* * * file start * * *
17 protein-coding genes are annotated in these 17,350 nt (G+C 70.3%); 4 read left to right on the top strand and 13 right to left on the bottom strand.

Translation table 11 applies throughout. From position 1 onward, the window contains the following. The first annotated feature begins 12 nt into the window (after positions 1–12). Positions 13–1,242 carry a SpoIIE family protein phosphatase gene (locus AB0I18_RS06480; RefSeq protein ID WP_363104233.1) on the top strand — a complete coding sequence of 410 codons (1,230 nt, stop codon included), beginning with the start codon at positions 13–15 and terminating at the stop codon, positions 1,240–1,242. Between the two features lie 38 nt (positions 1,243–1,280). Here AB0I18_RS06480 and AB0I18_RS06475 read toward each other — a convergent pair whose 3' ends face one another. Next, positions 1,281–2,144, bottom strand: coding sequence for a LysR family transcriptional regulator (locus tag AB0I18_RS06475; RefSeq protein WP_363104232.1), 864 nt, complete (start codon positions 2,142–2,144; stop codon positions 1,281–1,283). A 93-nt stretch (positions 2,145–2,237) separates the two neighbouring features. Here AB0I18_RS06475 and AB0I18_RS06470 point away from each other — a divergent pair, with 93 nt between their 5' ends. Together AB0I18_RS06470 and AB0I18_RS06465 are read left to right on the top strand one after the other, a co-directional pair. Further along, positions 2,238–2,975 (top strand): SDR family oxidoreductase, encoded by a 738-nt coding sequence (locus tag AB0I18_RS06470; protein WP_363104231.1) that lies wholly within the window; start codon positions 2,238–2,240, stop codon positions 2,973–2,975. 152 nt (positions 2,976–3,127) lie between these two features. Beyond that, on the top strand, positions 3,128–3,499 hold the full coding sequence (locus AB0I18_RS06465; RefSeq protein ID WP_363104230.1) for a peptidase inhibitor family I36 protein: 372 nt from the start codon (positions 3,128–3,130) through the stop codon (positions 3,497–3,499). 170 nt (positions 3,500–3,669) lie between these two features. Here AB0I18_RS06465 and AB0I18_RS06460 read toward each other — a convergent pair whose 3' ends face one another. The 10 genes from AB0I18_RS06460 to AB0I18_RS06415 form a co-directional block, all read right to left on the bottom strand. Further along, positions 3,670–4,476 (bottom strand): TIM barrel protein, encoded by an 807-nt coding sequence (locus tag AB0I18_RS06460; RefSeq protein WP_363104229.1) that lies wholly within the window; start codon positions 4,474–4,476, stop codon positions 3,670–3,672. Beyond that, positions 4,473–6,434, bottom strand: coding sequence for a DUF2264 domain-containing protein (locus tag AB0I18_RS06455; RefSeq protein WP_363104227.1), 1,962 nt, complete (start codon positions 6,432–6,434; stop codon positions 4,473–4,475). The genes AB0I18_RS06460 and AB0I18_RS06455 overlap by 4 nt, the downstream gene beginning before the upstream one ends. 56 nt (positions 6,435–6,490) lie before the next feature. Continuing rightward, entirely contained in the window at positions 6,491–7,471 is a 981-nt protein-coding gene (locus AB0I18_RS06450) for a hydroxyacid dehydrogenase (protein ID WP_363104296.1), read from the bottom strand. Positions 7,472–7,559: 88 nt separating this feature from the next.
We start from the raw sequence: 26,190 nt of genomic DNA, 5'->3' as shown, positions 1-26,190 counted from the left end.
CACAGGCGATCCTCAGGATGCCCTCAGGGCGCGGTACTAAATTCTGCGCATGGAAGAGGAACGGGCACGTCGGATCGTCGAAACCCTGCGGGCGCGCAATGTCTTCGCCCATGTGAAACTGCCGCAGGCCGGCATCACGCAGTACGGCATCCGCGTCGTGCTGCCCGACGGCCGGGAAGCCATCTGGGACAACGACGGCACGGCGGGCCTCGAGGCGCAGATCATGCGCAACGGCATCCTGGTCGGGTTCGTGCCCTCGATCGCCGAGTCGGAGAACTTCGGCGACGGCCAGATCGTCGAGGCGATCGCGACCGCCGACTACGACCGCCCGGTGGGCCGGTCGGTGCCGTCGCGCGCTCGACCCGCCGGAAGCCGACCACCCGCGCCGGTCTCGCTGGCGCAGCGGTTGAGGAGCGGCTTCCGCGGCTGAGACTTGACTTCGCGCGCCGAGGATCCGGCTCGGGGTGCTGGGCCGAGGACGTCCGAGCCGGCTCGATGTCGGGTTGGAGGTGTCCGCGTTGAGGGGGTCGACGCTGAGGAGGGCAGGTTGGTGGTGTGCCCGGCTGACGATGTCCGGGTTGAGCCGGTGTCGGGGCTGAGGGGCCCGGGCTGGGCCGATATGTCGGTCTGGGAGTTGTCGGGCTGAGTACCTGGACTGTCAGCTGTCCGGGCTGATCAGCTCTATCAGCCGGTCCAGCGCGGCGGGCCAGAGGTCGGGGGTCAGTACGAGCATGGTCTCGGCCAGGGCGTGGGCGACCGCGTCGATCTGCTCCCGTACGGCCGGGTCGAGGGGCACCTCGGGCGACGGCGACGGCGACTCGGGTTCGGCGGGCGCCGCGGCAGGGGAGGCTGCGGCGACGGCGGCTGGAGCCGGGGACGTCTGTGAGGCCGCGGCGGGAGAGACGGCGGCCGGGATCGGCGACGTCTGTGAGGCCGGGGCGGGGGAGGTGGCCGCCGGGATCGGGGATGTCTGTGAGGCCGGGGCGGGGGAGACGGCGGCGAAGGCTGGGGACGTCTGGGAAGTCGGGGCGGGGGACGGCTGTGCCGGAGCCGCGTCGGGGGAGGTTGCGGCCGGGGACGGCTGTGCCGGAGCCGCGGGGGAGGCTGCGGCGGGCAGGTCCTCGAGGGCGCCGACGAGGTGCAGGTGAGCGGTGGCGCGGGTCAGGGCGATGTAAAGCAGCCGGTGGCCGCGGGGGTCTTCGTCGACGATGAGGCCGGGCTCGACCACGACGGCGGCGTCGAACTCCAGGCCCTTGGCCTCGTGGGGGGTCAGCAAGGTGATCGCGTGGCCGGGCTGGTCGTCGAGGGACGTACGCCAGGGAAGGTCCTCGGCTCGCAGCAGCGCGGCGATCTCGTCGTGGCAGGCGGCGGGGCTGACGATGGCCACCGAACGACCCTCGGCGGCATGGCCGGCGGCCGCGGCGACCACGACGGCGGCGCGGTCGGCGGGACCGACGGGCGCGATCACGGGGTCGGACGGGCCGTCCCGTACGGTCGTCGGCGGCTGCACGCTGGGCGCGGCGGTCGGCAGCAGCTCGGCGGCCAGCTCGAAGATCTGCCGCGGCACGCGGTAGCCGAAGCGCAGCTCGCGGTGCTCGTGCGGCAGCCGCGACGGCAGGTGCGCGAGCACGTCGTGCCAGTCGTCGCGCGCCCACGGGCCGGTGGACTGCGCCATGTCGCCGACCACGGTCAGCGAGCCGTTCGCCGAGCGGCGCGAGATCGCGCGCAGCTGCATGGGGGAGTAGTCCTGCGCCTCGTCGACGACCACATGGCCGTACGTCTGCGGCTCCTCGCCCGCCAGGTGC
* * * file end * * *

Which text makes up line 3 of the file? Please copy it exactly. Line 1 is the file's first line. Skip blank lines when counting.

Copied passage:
We start from the raw sequence: 26,190 nt of genomic DNA, 5'->3' as shown, positions 1-26,190 counted from the left end.